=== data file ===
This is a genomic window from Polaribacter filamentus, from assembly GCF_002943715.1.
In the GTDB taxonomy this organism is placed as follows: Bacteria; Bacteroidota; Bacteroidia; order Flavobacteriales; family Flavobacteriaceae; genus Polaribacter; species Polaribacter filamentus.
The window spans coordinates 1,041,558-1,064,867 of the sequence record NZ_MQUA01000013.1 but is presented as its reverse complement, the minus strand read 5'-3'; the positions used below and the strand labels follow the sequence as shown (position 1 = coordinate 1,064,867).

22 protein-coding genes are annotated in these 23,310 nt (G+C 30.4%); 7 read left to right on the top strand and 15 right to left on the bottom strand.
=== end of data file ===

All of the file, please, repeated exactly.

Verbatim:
This is a genomic window from Polaribacter filamentus, from assembly GCF_002943715.1.
In the GTDB taxonomy this organism is placed as follows: Bacteria; Bacteroidota; Bacteroidia; order Flavobacteriales; family Flavobacteriaceae; genus Polaribacter; species Polaribacter filamentus.
The window spans coordinates 1,041,558-1,064,867 of the sequence record NZ_MQUA01000013.1 but is presented as its reverse complement, the minus strand read 5'-3'; the positions used below and the strand labels follow the sequence as shown (position 1 = coordinate 1,064,867).

22 protein-coding genes are annotated in these 23,310 nt (G+C 30.4%); 7 read left to right on the top strand and 15 right to left on the bottom strand.